The Fondation du Grand-Duc et de la Grande-Duchesse was set up in 1981, when the royal couple got married. Its focus has always been to encourage integration and inclusion. The foundation's Board of Directors is chaired by HRH the Grand Duchess.
In Luxembourg, as in many countries, social exclusion undermines the very fabric of society, and it is vital to tackle the issue as a priority. The reasons for exclusion can be many and varied, from difficulties finding housing or employment to disability. The Grand Duke and Grand Duchess Foundation aims to address all forms of social exclusion by providing prompt and effective moral and/or financial support, working in conjunction with other players in the sector.
The foundation is also committed to helping victims of sexual violence, especially during armed conflict. The "Stand, Speak, Rise Up" conference, initiated and organised by HRH the Grand Duchess in March 2019, helped raise awareness among the general public in Luxembourg and elsewhere of the atrocities experienced by victims of sexual violence.
Individual social assistance – support without bureaucracy
Luxembourg has a highly developed social security network, based on the combined efforts of stakeholders in several sectors, to ensure that those members of society most in need receive appropriate protection. By providing individual social assistance, the foundation serves as a link in this chain.
The social assistance provided by the foundation is aimed at individuals with difficulties or disabilities. The foundation gets involved in areas where other public institutions are no longer able to act, or in cases when time is of the essence and state aid cannot be arranged quickly enough.
In other words, the foundation reaches out to people who cannot find the help they need elsewhere, offering rapid support in various forms.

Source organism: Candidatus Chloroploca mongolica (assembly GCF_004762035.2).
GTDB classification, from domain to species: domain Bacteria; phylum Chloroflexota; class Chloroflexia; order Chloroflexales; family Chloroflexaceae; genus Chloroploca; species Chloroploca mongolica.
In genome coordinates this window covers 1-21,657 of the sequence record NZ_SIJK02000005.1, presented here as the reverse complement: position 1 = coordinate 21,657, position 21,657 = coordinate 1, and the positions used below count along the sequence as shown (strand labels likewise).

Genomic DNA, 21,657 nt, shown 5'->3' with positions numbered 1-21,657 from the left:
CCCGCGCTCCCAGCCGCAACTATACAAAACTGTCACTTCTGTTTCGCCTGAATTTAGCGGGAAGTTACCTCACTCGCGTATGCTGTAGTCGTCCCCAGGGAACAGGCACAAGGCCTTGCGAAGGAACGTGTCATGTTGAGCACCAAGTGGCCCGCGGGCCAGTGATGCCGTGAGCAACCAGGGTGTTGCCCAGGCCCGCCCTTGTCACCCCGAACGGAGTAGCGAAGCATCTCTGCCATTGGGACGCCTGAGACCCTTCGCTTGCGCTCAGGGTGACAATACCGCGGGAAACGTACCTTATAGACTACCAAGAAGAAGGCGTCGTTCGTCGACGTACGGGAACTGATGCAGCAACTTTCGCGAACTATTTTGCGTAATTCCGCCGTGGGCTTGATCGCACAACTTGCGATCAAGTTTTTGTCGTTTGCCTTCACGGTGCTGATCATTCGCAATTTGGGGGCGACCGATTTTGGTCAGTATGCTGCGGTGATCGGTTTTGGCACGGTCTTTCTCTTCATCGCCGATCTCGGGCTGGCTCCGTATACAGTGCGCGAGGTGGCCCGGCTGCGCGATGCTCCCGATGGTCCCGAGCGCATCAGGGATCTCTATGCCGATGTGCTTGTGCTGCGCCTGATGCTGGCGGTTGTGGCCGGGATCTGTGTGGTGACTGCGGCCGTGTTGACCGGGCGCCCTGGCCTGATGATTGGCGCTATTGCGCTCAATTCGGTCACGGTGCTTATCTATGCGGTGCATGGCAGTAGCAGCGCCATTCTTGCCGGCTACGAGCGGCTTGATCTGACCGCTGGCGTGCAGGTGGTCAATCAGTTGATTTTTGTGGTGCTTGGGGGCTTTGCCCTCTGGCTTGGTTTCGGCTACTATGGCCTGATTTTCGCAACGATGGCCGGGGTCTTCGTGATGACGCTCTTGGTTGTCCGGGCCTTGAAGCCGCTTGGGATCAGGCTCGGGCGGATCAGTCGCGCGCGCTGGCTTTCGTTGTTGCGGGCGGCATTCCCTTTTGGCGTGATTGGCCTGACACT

Financial assistance is a key area of the foundation's work. It can cover everyday expenses such as electricity or heating bills, medical or treatment costs or school expenses. But the foundation also acts in other ways, such as redirecting individuals to the relevant people or organisations, providing comprehensive psychosocial support or offering basic advice and solutions (for example resolving a difficult financial situation).
The most important thing is to provide those asking for help with a friendly ear and genuine support via the foundation's services, and to make sure they receive swift, appropriate assistance.
Tackling sexual violence
Of the many beneficiaries of the foundation's work, single mothers are particularly at risk. They often live in unstable circumstances and may have suffered domestic violence and sexual or psychological abuse. Tackling this abuse is a priority for the foundation.
The foundation does not only work within Luxembourg's borders; it also strives to help people in need via humanitarian projects elsewhere in the world. Tackling the problem of sexual violence as a weapon of war has become a particular priority, culminating in the "Stand, Speak, Rise Up" conference organised by HRH the Grand Duchess in March 2019. The conference in Luxembourg was attended by some 50 survivors of sexual violence from 18 countries. Participants also included Nobel Peace Prize laureate Dr Denis Mukwege, known for his work to help women who have experienced sexual abuse.
At the end of the conference, three agreements were signed. Two of these were to extend and electrify Panzi Hospital in the Democratic Republic of Congo.
The hospital is based in Bukavu, a Congolese city on the Rwandan border. It has 450 beds and specialises in treating gynaecological conditions, including those caused by sexual violence. Directed by Dr Mukwege, the hospital has developed a specific treatment system for victims of sexual violence which not only addresses physical injuries but also includes psychological support, legal aid and socio-economic reintegration.
The third agreement provides for financial support for the NGO "We are NOT Weapons of War", to help develop the mobile application BackUp, which aims to establish a reliable database to analyse the phenomenon of conflict-related sexual violence and offer an appropriate response to the needs of survivors.